Welcome to Friday Food For Thought, the weekend conversation starter. Each week, this article presents a topic for debate. Whether in the comments section, on the golf course, or around the weekend game table, the goal is to provide enough background that either side could be a winner. In order to facilitate the discourse, a suggested beverage pairing is also be included. So speak up, mix it up, and drink up.
The Issue: Has the “One And Done” (OAD) rule been good for college basketball and more specifically, for North Carolina?
With the 2005 collective bargaining agreement, the NBA moved to stem the rising tide of players drafted directly out of high school. High school players were becoming more frequent draft participants including number 1 overall picks Kwame Brown (2001), LeBron James (2003) and Dwight Howard (2004). Starting with the 2006 draft, all players must at least have their 19th birthday in the year of the draft and must be at least one year removed from high school.
It is the second requirement that is the key driver of the OAD effect. Although playing overseas or taking a year off are certainly options for graduating high school seniors, the vast majority choose to showcase their skills in the collegiate game. North Carolina has only had two OADs during this time. Brandan Wright was drafted eighth in 2007. Tony Bradley went twenty-eighth last year. Marvin Williams was taken as the second overall pick in 2005, which was just before the new rule.
For both the college generally and the Tar Heels specifically, the OAD rule has been very favorable. From a broad perspective, the rule makes sure that the most talented high school players in the country step foot on the college court. The better the talent, the better the game. The rule also prevents players who are very high on potential but unable to initially deliver results from making the life-long mistake of declaring too early.
The Heels have not waded deeply into the OAD pool, but that is not necessarily by choice. Roy Williams has recruited numerous potential OAD players only to see them repeatedly go to Duke, Kentucky, Arizona, or elsewhere. While those players are filling up rival rosters, however, Carolina is filling out its squad with quality next-level high school players who stay in school for three or four years.
Since 2006, Williams’ Tar Heels have amassed 349 wins (averaging 29 wins per season). They have won two National Championships, gone to four Final Fours, and have been to the Elite Eight a total of 7 times. They have only missed the NCAA Tournament once, in 2009-2010, when they were the NIT Runner-Up. The player development that occurs on a Roy Williams’ team can not occur in a single season, at least not with the same level of success. Without the OAD rule, many of the players that came to Carolina may have been more strongly recruited by other schools with roster spots devoid of the top incoming freshmen. It is hard to argue with the recruiting success in Lexington and Durham and one has to wonder what a Carolina roster would have looked like if those schools were in the mix.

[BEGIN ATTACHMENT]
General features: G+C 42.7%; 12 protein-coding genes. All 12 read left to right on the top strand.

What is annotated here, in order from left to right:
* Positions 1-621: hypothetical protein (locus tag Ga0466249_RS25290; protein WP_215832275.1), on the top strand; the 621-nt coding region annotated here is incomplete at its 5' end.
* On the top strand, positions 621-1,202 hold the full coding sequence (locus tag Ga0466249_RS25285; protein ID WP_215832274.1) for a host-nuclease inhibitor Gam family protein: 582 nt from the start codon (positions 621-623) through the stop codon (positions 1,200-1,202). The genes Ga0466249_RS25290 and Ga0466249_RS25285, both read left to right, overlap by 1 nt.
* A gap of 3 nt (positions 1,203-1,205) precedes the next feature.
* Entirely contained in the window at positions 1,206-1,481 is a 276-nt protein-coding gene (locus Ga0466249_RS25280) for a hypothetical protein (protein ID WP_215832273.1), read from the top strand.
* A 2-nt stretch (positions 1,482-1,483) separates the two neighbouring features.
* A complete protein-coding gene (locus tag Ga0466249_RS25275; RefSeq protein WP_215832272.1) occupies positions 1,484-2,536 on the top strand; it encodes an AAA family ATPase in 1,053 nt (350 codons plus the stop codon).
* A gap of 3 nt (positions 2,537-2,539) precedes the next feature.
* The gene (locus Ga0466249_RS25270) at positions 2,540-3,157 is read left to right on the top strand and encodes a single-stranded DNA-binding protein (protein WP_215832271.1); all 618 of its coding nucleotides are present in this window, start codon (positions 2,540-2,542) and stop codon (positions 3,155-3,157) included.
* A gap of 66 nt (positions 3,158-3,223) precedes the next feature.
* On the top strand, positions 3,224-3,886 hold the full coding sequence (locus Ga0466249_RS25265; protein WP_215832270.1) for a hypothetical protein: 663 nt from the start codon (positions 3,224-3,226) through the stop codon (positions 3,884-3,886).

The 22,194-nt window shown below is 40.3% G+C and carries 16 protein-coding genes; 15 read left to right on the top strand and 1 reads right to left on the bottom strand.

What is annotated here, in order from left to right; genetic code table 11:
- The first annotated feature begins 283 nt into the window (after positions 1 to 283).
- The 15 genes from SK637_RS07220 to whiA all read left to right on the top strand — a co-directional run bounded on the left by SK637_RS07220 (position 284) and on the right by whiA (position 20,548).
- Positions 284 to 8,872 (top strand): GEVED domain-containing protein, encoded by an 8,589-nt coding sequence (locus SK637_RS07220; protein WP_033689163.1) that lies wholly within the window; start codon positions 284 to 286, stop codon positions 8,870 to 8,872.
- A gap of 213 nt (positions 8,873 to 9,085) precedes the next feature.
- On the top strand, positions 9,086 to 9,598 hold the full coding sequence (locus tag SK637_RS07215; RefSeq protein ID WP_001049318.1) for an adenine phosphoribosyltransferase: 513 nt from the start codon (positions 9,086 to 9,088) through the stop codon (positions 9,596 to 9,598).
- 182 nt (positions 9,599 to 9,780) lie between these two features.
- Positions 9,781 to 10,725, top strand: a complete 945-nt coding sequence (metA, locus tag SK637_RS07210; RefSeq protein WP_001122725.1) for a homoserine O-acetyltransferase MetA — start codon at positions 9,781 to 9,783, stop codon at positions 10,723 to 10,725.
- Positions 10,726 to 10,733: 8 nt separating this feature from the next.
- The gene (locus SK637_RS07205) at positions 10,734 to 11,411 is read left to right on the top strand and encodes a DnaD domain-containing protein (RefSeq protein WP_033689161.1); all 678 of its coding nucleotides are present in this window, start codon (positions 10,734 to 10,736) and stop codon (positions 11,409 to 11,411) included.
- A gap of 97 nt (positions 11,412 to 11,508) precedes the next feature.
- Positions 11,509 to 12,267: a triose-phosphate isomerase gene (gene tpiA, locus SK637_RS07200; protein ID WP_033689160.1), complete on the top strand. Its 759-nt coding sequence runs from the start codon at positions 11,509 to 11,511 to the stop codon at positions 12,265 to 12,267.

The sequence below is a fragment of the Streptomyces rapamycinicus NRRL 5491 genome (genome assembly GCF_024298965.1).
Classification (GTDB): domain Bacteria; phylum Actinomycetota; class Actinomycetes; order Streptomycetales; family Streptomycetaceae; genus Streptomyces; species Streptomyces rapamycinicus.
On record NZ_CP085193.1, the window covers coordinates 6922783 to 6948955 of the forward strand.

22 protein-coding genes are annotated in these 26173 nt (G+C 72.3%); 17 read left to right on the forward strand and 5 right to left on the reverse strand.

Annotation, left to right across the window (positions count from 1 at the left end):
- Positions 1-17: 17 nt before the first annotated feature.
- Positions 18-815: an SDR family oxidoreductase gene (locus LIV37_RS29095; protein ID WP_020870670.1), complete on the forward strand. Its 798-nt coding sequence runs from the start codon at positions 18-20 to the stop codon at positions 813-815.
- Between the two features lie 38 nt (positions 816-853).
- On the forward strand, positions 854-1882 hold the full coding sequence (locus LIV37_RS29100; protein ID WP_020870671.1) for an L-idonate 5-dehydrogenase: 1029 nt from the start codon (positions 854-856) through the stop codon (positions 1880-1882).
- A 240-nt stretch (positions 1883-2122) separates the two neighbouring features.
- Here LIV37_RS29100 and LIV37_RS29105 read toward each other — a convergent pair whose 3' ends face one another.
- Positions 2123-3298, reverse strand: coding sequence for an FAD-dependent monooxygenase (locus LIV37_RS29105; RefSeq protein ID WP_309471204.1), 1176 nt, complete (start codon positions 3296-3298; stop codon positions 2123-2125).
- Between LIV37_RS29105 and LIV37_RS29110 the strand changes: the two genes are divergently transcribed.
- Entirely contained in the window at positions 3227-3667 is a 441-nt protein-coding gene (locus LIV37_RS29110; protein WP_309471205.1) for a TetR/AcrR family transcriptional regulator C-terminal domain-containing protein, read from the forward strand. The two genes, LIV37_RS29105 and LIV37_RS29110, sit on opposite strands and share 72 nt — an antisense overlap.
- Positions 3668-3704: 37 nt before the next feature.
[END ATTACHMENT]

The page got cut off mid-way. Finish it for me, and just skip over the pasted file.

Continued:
OAD players are bad for college basketball and the concept has been bad for North Carolina. For those who have a realistic chance of being drafted directly out of high school, a touch-and-go college experience is of little value. Many of those players do not even attend classes in the second semester of their freshman (only) season because eligibility is determined at the end of the first semester. What is the point of late April classes for an athlete who completed play in March?
Players who are dedicated to only a single season also deprive fans of the opportunity to get to know the individuals as they grow and develop. To see them in good times and in difficult circumstances. To celebrate wins and losses. To develop memories. They cause roster turnover to such an extent that schools become metaphors (“OAD factory”) instead of teams led by upper classmen with college experience and history.
Most frustratingly, totally unproven potential becomes the dominating story for as long as or longer than the actual season. On the day following the National Championship, college basketball stories started referencing how great Duke will be in 2018-19. They have now lost their entire starting five from last year and yet will dominate college hoops media for over seven months until games are actually played again. Stories of development, like that of Luke Maye, are lost among the noise of “what’s next.”
The same was true last year. The nation spent a tremendous amount of time fawning over a class that ultimately tied for 5th at the end of the season. Not bad, but certainly not historical. By the way, Villanova had no OADs.
Left behind in all of the incoming freshmen phenom hoopla is a true appreciation for the coaches who successfully develop players over multiple years. In a perfect world, that sort of on-court improvement would trump the salesman skills of a recruiter.
Finally, I would love to ask the FBI how the move of a high level prospect from high school to an interim year at college to the NBA has encouraged the current environment. Perhaps that is a topic for a future debate.
In need of encouragement to debate – Why is it cold again? This weather is crazy and drives the need for a beverage that warms the heart. This week, we are going with Clyde May’s straight bourbon whiskey. I never had whiskey from Alabama before but this stuff is great. Go for the 110 Proof and drink with just one or two cubes of ice.
Can debate without assistance – Is anyone actually debating these topics without assistance? Please leave a message if regular suggestions are required but otherwise, we may just assume that encouragement is needed.